Didier Stevens

Friday 26 September 2008

Quickpost: Stored User Names and Passwords

Filed under: Encryption,Quickpost — Didier Stevens @ 19:05

“Where does Windows store this password?” “Is it safe there?”

I regularly get asked these questions, and they frequently appear on forums.

Microsoft has developed several technologies to store and protect credentials, and to add to the confusion, Microsoft has renamed some of these technologies over the years…

A list: LSA, Protected Storage, Windows Data Protection (DPAPI), Stored User Names and Passwords, …

Last question I read was: where does runas /savecred store the password? It gets stored in Stored User Names and Passwords. Before storing the password:

And after:

Nirsoft has a tool (CredView) to dump passwords stored in Stored User Names and Passwords:

The CredRead function (used by CredView) will not retrieve Windows passwords (domain and local) unless it is called from the LSA process. That’s why CredView doesn’t display the testrunas password (data).

If you convert CredView to a DLL and inject it in the LSA process, you’ll be able to retrieve the passwords. This is exactly what Cain & Abel does, and why you need admin rights (SeDebugPrivilege to be precise).


Quickpost info


4 Comments »

  1. I tried with regmon/filemon to find where the credentials actually stored, still not sure:
    hkcu\Software\Microsoft\Protected Storage System Provider,
    \documents and settings\username\Application Data\Microsoft\Credentials or hklm\security? sam

    Comment by unary — Friday 26 September 2008 @ 21:44

  2. No, when adding the first credentials, a file (credentials.sys) was create here:
    C:\Documents and Settings\%Username%\Application Data\Microsoft\Credentials\%UserSID%\Credentials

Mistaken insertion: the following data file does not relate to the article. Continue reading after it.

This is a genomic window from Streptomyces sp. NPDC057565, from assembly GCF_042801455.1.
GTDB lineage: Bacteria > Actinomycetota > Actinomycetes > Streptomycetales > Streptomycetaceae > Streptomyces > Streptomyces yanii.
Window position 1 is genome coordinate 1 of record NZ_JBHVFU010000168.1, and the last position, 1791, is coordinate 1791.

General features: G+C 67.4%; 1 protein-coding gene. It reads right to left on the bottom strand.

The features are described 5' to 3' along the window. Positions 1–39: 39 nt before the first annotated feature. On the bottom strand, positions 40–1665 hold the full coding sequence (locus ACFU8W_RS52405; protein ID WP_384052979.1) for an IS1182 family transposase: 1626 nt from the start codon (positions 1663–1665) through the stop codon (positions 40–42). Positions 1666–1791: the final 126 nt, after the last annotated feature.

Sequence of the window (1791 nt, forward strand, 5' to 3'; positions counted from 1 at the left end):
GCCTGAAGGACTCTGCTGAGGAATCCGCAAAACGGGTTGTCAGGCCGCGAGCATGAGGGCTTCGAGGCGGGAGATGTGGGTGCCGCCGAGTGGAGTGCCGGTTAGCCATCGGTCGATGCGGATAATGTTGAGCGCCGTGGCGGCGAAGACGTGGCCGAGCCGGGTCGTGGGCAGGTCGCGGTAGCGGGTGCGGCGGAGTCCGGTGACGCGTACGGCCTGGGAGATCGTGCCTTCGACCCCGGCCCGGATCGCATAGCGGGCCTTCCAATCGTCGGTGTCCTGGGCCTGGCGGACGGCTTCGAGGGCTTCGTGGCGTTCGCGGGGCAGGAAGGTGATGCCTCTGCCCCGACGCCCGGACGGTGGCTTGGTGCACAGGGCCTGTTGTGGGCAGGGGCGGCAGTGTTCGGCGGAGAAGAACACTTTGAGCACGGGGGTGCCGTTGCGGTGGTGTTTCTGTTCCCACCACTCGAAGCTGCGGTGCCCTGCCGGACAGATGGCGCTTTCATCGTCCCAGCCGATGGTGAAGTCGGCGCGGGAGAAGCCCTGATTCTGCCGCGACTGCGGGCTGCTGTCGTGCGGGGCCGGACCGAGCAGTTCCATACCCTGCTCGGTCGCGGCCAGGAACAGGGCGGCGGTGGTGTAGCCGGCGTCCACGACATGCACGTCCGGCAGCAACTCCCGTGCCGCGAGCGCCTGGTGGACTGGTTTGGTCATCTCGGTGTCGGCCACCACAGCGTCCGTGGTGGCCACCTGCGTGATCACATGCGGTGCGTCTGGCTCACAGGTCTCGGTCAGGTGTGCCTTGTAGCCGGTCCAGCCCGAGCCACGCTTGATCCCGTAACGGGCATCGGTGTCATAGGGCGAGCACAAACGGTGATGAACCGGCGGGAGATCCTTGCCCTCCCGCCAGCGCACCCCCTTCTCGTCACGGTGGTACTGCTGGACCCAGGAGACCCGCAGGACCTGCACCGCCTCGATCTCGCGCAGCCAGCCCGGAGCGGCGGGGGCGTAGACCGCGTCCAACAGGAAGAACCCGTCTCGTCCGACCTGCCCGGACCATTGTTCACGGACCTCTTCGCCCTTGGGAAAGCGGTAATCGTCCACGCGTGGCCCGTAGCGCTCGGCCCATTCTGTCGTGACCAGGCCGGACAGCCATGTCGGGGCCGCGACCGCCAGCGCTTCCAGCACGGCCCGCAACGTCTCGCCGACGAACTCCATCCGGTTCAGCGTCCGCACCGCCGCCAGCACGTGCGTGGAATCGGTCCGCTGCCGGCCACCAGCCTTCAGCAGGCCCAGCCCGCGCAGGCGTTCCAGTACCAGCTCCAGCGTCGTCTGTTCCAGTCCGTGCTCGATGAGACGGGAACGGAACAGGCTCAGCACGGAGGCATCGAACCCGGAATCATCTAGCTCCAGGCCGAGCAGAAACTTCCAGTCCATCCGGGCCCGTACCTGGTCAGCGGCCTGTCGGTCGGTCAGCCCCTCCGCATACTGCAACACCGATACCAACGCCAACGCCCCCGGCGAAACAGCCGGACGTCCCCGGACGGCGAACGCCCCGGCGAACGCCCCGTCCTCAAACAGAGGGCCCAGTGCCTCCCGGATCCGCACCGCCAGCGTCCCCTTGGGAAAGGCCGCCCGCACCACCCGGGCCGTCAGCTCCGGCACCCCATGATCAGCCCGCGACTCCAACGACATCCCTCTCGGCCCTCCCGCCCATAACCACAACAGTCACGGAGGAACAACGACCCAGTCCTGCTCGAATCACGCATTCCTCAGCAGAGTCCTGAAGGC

And each time I added credentials, the file grew in size (128 bytes).
    And decreased (128 bytes) when I removed a credential.

    Comment by Didier Stevens — Friday 26 September 2008 @ 21:49

  3. [...] Filed under: Encryption, Quickpost, Reverse Engineering — Didier Stevens @ 16:06 Another stored password question I was asked: where does SQL Server 2005 Management Studio store the passwords, and are they [...]

    Pingback by Quickpost: SQL Server 2005 Management Studio and Password Management « Didier Stevens — Monday 29 September 2008 @ 16:08

  4. [...] Quickpost: Stored User Names and Passwords Didier gives us some interesting info about where Windows keeps stored passwords. He also points us to some tools to work with them. [...]

    Pingback by Interesting Information Security Bits for 09/29/2008 « Infosec Ramblings — Monday 29 September 2008 @ 20:41


RSS feed for comments on this post. TrackBack URI

Leave a Reply (comments are moderated)

Fill in your details below or click an icon to log in:

WordPress.com Logo

You are commenting using your WordPress.com account. Log Out / Change )

Twitter picture

You are commenting using your Twitter account. Log Out / Change )

Facebook photo

You are commenting using your Facebook account. Log Out / Change )

Google+ photo

You are commenting using your Google+ account. Log Out / Change )

Connecting to %s

The Rubric Theme. Blog at WordPress.com.

Follow

Get every new post delivered to your Inbox.

Join 227 other followers

%d bloggers like this: